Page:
Harold EugeneGeneClark (November 17, 1944– May 24, 1991) was an American singer-songwriter and founding member of the folk rock band the Byrds. He was the Byrds’ principal songwriter between 1964 and early 1966, writing most of the band’s best-known originals from this period, including “I’ll Feel a Whole Lot Better“, “She Don’t Care About Time“, “Eight Miles High” and “Set You Free This Time“. Although he did not achieve commercial success as a solo artist, Clark was in the vanguard of popular music during much of his career, prefiguring developments in such disparate subgenres as psychedelic rock, baroque pop, newgrass, country rock, and alternative country.

Clark was born in Tipton, Missouri, the third of 13 children in a family of Irish, German, and American Indian heritage. His family moved to Kansas City, Missouri, where as a boy he began learning to play the guitar and harmonica from his father. He was soon playing Hank Williams tunes as well as material by early rockers such as Elvis Presley and the Everly Brothers. He began writing songs at the age of 11.

Clark was invited to join an established regional folk group, the Surf Riders, working out of Kansas City at the Castaways Lounge, owned by Hal Harbaum. On August 12, 1963, he was performing with them when he was discovered by the New Christy Minstrels. They hired him, and he recorded two albums with the ensemble before leaving in early 1964. After hearing the Beatles, Clark quit the New Christy Minstrels and moved to Los Angeles, where he met fellow folkie and Beatles convert Jim (later Roger) McGuinn at the Troubadour Club. In early 1964 they began to assemble a band that would become the Byrds.

Clark wrote or co-wrote many of the Byrds’ best-known originals from their first three albums, including “I’ll Feel a Whole Lot Better“, “Set You Free This Time“, “Here Without You”, “You Won’t Have to Cry”, “If You’re Gone”, “The World Turns All Around Her”, “She Don’t Care About Time” and “Eight Miles High“. He initially played rhythm guitar in the band, but relinquished that position to David Crosby and became the tambourine and harmonica player. Bassist Chris Hillman noted years later in an interview remembering Clark, “At one time, he was the power in the Byrds, not McGuinn, not Crosby—it was Gene who would burst through the stage curtain banging on a tambourine, coming on like a young Prince Valiant. A hero, our savior. Few in the audience could take their eyes off this presence. He was the songwriter. He had the ‘gift’ that none of the rest of us had developed yet…. What deep inner part of his soul conjured up songs like ‘Set You Free This Time,’ ‘I’ll Feel A Whole Lot Better,’ ‘I’m Feelin’ Higher,’ ‘Eight Miles High’? So many great songs! We learned a lot of songwriting from him and in the process learned a little bit about ourselves.” A management decision gave McGuinn the lead vocals for their major singles and Bob Dylan songs. This disappointment, combined with Clark’s dislike of traveling (including a chronic fear of flying) and resentment by other band members about the extra income he derived from his songwriting, led to internal squabbling, and he left the group in early 1966.He briefly returned to Kansas City before moving back to Los Angeles to form Gene Clark & the Group with Chip Douglas, Joel Larson, and Bill Rhinehart.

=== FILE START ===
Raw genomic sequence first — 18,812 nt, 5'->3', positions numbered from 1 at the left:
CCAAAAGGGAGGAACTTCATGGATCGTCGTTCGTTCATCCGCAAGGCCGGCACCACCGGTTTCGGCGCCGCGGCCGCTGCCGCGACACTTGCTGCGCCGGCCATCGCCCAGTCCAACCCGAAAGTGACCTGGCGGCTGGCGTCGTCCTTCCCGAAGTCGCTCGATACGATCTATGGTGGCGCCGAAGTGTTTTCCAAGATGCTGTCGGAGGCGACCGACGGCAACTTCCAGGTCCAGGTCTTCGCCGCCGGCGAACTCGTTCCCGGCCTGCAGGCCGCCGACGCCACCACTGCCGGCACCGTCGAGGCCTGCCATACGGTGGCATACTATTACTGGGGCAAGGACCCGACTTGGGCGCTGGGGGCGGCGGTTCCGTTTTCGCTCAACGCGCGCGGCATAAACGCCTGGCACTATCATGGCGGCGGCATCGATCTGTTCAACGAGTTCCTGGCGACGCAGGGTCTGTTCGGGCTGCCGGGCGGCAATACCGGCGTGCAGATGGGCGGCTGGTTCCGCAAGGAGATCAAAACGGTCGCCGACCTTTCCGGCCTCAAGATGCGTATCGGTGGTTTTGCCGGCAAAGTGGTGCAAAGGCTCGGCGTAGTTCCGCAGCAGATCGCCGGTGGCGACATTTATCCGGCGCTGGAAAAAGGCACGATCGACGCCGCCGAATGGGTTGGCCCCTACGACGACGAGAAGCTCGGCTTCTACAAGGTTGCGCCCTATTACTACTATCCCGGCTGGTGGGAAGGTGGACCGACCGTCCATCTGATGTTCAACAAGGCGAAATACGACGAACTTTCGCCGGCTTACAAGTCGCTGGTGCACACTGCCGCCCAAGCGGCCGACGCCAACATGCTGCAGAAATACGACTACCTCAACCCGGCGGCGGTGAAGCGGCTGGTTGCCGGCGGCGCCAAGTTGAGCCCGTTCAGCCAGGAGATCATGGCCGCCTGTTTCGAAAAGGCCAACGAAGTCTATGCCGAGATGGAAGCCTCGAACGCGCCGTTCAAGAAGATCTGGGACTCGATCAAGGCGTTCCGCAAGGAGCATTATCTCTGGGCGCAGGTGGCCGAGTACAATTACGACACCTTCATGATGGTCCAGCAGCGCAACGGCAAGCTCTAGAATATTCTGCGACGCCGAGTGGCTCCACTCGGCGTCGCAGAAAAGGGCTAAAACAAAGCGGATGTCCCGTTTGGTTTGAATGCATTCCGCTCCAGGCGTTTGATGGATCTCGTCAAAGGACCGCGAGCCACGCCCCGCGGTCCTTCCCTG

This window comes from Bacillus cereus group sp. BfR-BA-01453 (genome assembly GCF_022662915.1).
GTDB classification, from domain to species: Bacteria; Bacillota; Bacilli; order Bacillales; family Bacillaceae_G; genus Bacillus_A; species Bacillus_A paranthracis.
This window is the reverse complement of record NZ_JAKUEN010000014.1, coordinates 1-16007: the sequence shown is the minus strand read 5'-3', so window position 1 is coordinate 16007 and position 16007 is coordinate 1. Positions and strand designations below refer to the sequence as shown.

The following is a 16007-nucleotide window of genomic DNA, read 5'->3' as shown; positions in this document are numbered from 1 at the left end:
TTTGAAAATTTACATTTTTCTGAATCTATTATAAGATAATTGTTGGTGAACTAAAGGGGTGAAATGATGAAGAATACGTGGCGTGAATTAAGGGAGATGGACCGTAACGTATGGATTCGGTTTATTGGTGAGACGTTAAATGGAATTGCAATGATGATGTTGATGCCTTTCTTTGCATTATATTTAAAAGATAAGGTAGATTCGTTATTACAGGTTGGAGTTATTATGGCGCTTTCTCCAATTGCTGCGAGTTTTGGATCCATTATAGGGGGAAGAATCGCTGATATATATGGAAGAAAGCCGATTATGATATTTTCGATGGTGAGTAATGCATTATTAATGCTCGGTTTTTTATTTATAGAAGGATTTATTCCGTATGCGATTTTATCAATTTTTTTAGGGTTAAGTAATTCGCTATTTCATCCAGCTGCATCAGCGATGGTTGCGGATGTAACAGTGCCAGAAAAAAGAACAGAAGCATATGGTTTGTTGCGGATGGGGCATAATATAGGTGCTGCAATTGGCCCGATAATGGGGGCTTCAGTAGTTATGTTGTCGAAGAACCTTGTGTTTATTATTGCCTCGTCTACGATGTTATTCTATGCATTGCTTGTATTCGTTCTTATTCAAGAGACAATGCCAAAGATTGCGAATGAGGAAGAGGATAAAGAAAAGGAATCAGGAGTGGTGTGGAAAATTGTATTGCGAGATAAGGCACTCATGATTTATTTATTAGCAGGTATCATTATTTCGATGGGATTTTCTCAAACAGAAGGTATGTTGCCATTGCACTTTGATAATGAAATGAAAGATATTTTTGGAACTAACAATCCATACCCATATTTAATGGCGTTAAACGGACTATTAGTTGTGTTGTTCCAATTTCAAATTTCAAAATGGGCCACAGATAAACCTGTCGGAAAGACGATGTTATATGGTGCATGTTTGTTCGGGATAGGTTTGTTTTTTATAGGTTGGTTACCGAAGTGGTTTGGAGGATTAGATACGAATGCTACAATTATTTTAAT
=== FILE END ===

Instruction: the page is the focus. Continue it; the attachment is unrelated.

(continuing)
Columbia Records (the Byrds’ record label) signed Clark as a solo artist, and in 1967 he released his first solo album, Gene Clark with the Gosdin Brothers. The Gosdin Brothers were selected to back him because they shared the same manager, Jim Dickson, and because Chris Hillman, who played bass on the album, had worked with the Gosdin Brothers in the mid-1960s when he and they were members of the Southern California bluegrass band the Hillmen  The album was a unique mixture of pop, country rock and baroque psychedelic tracks. It received favorable reviews, but unfortunately for Clark it was released almost simultaneously with the Byrds’ Younger Than Yesterday, also on Columbia, and (partly because of his 18-month absence from public attention) was a commercial failure. With the future of his solo career in doubt, Clark briefly rejoined the Byrds in October 1967 as a replacement for the recently departed David Crosby; following an anxiety attack in Minneapolis, he left after only three weeks. During this brief period with the Byrds, he appeared with the band on The Smothers Brothers Comedy Hour, lip-synching the group’s current single, “Goin’ Back“; he also performed “Mr. Spaceman” with the band.[19] Although there is some disagreement among the band’s biographers, Clark is generally viewed as having contributed background vocals to the songs “Goin’ Back” and “Space Odyssey” for the forthcoming Byrds’ album The Notorious Byrd Brothers and was an uncredited co-author, with McGuinn, of “Get to You”, also from that album.

In 1968, Clark signed with A&M Records and began a collaboration with the banjo player Doug Dillard. Guitarist Bernie Leadon (later with The Flying Burrito Brothers and The Eagles), bassist Dave Jackson and mandolinist Don Beck joined them to form the nucleus of Dillard & Clark; in addition, Michael Clarke briefly drummed for the group before joining The Flying Burrito Brothers.They produced two albums, The Fantastic Expedition of Dillard & Clark (1968) and Through the Morning, Through the Night (1969).

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